The idea of love
If one thing can be said to be common among all people, it is the desire to be loved. No other desire is shared by all people the world over. Some people want to change the world while others don’t care. Some want to make it onto a basketball team, and others hate sports. Some strive for acetic purity in fasting, others are forever consuming food in gluttonous delight. But the desire to be loved is the one common thread, and even the hermit cannot ignore his wish to be a meaningful component in some scheme beyond himself.
So it would seem that humans would have figured out the secrets of love long ago. But when we go and read the ancient texts, the correspondences of the ages, the longings, the ever painful searching quests for true loves, we often see that the goal of eternal bliss in the arms of love are so rare. For every king who built a palace for his true love, there were a thousand kings with thousands of women of no importance to their hearts. For every knight who saved his damsel and rode off into the sunset of happiness, there were countless tyrants who stole away women and committed them to unhappy slavery.
Now, in an age where the dominance of man over woman has diminished markedly, it might seem that love would be more common. Such is not the case, as we find that our literature is still just as filled with longing, with a sorrowful cry for that mystical enchantment called love. Our music still reminds us that we are alone too often, that we have failed to make that lasting friendship that is the goal of life. Our art almost focuses on the erotic as a way to remind us of a piece of love, but the heart of our art is often meaninglessly hollow: it has little anchored in the actual experience of our nightly dreams.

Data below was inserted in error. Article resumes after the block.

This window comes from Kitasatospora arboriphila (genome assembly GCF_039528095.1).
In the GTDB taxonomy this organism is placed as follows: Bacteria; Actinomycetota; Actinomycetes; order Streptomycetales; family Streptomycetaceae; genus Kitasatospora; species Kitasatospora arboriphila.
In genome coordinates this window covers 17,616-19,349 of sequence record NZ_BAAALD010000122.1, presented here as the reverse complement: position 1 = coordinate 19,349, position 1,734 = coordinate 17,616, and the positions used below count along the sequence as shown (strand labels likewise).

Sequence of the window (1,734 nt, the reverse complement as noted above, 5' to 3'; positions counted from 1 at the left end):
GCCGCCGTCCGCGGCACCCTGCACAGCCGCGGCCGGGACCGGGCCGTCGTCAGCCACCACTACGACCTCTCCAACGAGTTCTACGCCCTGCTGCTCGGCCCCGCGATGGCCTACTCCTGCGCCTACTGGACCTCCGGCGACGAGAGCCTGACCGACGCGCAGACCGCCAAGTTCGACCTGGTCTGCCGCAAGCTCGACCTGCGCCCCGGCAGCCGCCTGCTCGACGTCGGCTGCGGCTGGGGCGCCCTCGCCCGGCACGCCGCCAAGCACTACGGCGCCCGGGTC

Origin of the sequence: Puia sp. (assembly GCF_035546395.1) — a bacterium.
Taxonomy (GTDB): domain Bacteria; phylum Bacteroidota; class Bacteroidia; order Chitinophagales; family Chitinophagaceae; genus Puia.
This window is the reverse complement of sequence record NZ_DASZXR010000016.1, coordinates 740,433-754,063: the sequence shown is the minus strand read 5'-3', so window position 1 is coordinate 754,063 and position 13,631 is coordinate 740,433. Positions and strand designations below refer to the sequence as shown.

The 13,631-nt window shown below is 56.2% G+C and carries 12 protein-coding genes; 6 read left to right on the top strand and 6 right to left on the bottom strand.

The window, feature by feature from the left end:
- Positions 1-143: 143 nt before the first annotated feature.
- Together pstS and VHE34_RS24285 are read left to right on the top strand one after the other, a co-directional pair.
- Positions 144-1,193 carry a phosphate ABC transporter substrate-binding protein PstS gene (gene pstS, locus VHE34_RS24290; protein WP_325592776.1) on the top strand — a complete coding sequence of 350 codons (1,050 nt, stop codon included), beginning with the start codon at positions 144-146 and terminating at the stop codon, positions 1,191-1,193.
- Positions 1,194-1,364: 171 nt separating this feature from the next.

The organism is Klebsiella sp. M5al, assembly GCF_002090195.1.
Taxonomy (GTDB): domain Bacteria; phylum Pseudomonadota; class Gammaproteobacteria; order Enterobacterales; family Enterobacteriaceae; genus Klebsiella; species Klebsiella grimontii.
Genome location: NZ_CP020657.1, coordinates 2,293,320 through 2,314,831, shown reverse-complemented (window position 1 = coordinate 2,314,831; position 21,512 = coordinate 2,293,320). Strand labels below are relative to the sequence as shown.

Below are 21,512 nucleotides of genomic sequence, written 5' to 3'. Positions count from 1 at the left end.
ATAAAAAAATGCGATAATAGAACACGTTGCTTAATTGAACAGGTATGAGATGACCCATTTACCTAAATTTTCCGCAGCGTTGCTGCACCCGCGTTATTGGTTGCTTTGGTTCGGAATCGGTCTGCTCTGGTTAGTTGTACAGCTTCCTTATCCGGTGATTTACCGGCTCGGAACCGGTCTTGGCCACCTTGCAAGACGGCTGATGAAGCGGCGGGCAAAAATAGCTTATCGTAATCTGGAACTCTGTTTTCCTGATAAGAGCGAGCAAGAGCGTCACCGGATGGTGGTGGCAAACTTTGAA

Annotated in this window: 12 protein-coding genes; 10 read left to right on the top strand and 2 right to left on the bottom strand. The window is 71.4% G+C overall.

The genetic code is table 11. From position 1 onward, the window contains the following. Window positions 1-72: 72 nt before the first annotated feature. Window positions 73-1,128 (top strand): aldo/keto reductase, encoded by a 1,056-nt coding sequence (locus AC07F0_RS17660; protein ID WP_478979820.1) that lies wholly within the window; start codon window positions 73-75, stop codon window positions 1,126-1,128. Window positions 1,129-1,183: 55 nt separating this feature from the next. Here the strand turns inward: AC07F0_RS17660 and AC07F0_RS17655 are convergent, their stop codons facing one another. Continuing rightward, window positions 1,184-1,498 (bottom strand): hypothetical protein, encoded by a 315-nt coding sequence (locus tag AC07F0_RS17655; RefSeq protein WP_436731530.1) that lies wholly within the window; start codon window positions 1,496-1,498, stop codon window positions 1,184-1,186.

Wherein lies our tormented inability to find love? Is this world so truly harsh that a dream in us all is but a mocking phantom sent to haunt us and cause agony? Do we desire, above all things, something that is not real? Or is it just that we have striven to find love before we knew where to look?
Realism states that love has been missing from the lives of the masses. In this reality it paints a picture drenched in pessimism. It would make the more weak souls ask what purpose is there to live when they cannot have what they want most. For the stronger, it merely gives them a bitter satisfaction in surviving against a foe that is so great as to be timeless; for them, at least they did not fall to the monster of despair, although life lacked fulfillment.
But there have been those cases where love was real. The king who gave away his kingdom for a single woman, the woman who ran away from her world to live with a man. There are times when two people find each other and they are overwhelmed with a chemistry that cannot ever be removed. They find that they are happy just to exist side by side, that suddenly days are filled with laughter and fun. Many people can have fun, and love, but this type of relationship where the fun does not stop, where the sparkle in the eye and the smirk of frolicking joy never fades, is so immensely rare. Precious, it does occur.
This love is not impossible. This love is available to all of us, I say. But it is not something that can just happen—it is something that occurs only after given requirements are met. Why so many people cannot find the love of their life is because they have failed to find love for themselves. Those people bitter, those people with a sorrowful heart, depressed about existence, cannot ever give life to another person. The woman forever sad about all things does not fill the heart of a man with joyous excitement, and a man bitter at the world cannot make a woman feel special. They can walk a while and share their suffering, but they have nothing to add to one another. If they do not love themselves, they have nothing to radiate, nothing they want to share about themselves.
You will find that those happiest in life are those same people who love themselves. You will find that the most beautiful woman is she with the quick smile that is a response to her inner understanding that she should be happy to live. You will find that the man most charismatic is he who feels that he has something about himself that is intrinsically valuable. These people will be happy, and they will find love.
2011-10-26: I remember when I first wrote this article, there were some snickers in the editoral room at the paper. I guess it's a funny thing for a man to say that you should love yourself. I still feel that this is a very important thing, though. I think that it is important to love yourself and your life; otherwise, you have nothing to offer the people around you.